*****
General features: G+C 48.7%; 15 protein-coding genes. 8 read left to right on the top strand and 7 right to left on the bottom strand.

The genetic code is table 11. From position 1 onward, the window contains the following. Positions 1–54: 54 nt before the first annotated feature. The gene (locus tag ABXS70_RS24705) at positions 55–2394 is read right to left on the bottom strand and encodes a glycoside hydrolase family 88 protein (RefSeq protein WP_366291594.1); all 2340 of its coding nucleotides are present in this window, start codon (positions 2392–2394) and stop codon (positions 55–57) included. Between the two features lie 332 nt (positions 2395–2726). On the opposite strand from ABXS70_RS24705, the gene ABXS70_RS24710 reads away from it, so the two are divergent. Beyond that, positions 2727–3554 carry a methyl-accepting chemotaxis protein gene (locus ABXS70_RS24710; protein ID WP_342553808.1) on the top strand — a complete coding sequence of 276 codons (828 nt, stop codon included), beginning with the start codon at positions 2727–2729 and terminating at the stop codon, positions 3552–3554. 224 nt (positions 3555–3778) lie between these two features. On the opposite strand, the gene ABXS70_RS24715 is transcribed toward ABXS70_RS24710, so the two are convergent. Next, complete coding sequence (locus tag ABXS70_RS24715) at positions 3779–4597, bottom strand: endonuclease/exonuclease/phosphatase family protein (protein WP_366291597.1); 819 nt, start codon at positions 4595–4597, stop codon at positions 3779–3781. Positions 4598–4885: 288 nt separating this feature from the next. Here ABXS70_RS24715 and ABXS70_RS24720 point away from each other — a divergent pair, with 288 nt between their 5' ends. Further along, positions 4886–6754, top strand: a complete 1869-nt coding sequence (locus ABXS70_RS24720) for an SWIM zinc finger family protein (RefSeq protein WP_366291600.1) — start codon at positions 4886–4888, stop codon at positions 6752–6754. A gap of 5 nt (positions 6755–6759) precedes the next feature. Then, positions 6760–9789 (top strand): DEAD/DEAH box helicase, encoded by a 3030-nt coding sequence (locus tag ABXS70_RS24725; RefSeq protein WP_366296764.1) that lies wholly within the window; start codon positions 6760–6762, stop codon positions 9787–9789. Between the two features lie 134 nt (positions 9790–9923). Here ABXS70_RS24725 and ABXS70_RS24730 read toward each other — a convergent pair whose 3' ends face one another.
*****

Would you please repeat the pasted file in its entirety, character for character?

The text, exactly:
General features: G+C 48.7%; 15 protein-coding genes. 8 read left to right on the top strand and 7 right to left on the bottom strand.

The genetic code is table 11. From position 1 onward, the window contains the following. Positions 1–54: 54 nt before the first annotated feature. The gene (locus tag ABXS70_RS24705) at positions 55–2394 is read right to left on the bottom strand and encodes a glycoside hydrolase family 88 protein (RefSeq protein WP_366291594.1); all 2340 of its coding nucleotides are present in this window, start codon (positions 2392–2394) and stop codon (positions 55–57) included. Between the two features lie 332 nt (positions 2395–2726). On the opposite strand from ABXS70_RS24705, the gene ABXS70_RS24710 reads away from it, so the two are divergent. Beyond that, positions 2727–3554 carry a methyl-accepting chemotaxis protein gene (locus ABXS70_RS24710; protein ID WP_342553808.1) on the top strand — a complete coding sequence of 276 codons (828 nt, stop codon included), beginning with the start codon at positions 2727–2729 and terminating at the stop codon, positions 3552–3554. 224 nt (positions 3555–3778) lie between these two features. On the opposite strand, the gene ABXS70_RS24715 is transcribed toward ABXS70_RS24710, so the two are convergent. Next, complete coding sequence (locus tag ABXS70_RS24715) at positions 3779–4597, bottom strand: endonuclease/exonuclease/phosphatase family protein (protein WP_366291597.1); 819 nt, start codon at positions 4595–4597, stop codon at positions 3779–3781. Positions 4598–4885: 288 nt separating this feature from the next. Here ABXS70_RS24715 and ABXS70_RS24720 point away from each other — a divergent pair, with 288 nt between their 5' ends. Further along, positions 4886–6754, top strand: a complete 1869-nt coding sequence (locus ABXS70_RS24720) for an SWIM zinc finger family protein (RefSeq protein WP_366291600.1) — start codon at positions 4886–4888, stop codon at positions 6752–6754. A gap of 5 nt (positions 6755–6759) precedes the next feature. Then, positions 6760–9789 (top strand): DEAD/DEAH box helicase, encoded by a 3030-nt coding sequence (locus tag ABXS70_RS24725; RefSeq protein WP_366296764.1) that lies wholly within the window; start codon positions 6760–6762, stop codon positions 9787–9789. Between the two features lie 134 nt (positions 9790–9923). Here ABXS70_RS24725 and ABXS70_RS24730 read toward each other — a convergent pair whose 3' ends face one another.